Wednesday, 18 November 2009

First Heritage Drop-in Afternoon Today - Nov 18th - Wayland House 2-4 pm

The 'Capturing Our Wayland heritage' project is holding the first of four drop-in afternoons, before Christmas, today from 2-4pm. The other three afternoons are on 25th Nov, 2nd and 9th Dec. Pop-in to discover more about the project and pick up some tips on how to make the most of your digital camera to record your locality, or search the internet for information on your local heritage. If you have a topic you would like to research or a local story to tell which you would like to pass on to future generations we would be happy to help.

Tuesday, 10 November 2009

Saham Heritage - Annual Exhibition & Craft Fair

The Saham Toney Heritage Group are holding the fair at the Wells Cole Community Centre, Saham Toney on Sat Nov 14th, 10am-4pm. There will live demonstrations, a display of regional artifacts, local crafts, film show and refreshments.
The 'Capturing Our Wayland Heritage' project Heritage officer will be there with a display.

Wayland Heritage - Two Illustrated Talks at Wayland House, Watton

Illustrated Talks at Wayland House,
High Street, Watton.

Nov 26th 7pm
“Researching Our
Farming Heritage”
By Susanna Wade Martins

Dec 3rd 7pm
“Wings Over Norfolk: Early Aviation
& Pioneer Photographers”
“Aerial Photography
for Archaeology”
By Derek A. Edwards

The Ashill Village Archive Group's 2010 Calendar "Times Gone By" is Available Now

The Ashill Archive Group have produced a A4 calendar with 12 photographs from their extensive  village archive, which date from around 1900 to 2008. Proceeds from the £5 sale price of the calendars will support the work of Ashill Village Aid and the Archive Group.  If you would like to purchase one, you can either pop into the Drop-in Centre next to the pond on the village green from 10 -12am on Mondays, when the Archive Group Meet each week, or contact Enid Turner on 01760 440419.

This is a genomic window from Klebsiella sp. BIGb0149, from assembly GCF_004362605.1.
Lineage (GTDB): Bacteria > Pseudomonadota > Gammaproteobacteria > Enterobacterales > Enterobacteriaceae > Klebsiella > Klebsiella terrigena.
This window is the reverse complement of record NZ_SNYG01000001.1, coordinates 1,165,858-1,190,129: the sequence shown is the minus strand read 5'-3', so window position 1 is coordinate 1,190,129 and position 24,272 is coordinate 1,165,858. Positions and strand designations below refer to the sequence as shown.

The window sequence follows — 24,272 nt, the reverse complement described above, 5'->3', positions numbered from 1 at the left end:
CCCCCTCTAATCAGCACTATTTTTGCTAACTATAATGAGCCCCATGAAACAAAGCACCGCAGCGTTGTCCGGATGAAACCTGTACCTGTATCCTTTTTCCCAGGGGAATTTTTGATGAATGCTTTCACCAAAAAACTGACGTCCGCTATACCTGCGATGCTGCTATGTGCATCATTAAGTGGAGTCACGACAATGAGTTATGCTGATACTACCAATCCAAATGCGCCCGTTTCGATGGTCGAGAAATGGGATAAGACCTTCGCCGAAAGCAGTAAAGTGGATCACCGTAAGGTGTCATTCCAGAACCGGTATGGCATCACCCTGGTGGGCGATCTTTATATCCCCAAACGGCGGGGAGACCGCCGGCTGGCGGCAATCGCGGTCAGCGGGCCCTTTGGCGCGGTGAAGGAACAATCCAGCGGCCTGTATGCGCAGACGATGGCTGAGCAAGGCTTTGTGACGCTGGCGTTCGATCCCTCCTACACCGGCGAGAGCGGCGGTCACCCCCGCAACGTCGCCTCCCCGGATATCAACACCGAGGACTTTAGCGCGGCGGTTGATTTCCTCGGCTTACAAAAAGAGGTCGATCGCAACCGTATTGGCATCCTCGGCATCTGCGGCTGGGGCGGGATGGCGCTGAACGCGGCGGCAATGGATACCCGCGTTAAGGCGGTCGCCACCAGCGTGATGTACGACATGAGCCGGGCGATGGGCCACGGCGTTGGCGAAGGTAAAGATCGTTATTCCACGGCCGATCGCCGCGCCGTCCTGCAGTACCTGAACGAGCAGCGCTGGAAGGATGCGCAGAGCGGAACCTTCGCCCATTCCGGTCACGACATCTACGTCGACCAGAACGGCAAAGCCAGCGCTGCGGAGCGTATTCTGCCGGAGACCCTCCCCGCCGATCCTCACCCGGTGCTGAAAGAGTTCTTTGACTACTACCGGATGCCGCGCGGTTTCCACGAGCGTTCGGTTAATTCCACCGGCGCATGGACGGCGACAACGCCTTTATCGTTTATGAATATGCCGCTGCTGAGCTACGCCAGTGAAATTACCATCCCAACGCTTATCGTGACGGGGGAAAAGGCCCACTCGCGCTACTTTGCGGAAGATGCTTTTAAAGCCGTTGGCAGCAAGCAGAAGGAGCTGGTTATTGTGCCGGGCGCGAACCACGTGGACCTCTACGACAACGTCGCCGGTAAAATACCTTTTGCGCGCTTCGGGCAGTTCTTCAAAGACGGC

Sunday, 8 November 2009

Remembrance Day


They shall grow not old, as we that are left grow old:
Age shall not weary them, nor the years condemn.
At the going down of the sun and in the morning
We will remember them.

Fourth stanza of 'For the Fallen' by Laurence Binyon (1869 - 1943)

The British Remembrance Day is always held on the 11 November. This is the day that World War One ended in 1918, when the armistice was signed in Compi├Ęgne, Northern France, at 5am. Six hours later at 11am the fighting stopped. The period of silence was first proposed by a Melbourne journalist, Edward George Honey, in a letter published in the London Evening News on 8 May 1919, which subsequently came to the attention of King George V. On 7 November, 1919, the king issued a proclamation which called for a two-minute silence on the 11th hour of the 11th day on the 11th Month. The nearest Sunday to the 11th is called Remembrance Sunday.

The photograph above on the left shows an original wooden Flanders cross of 1915 for Lieut. K. G. Ford, which hangs in the church at Ashill. Out of all Norfolk's 700-odd parishes, only one got back all the boys it sent to the War - Ovington, near Watton. In every other parish, memorials remain to remember the dead.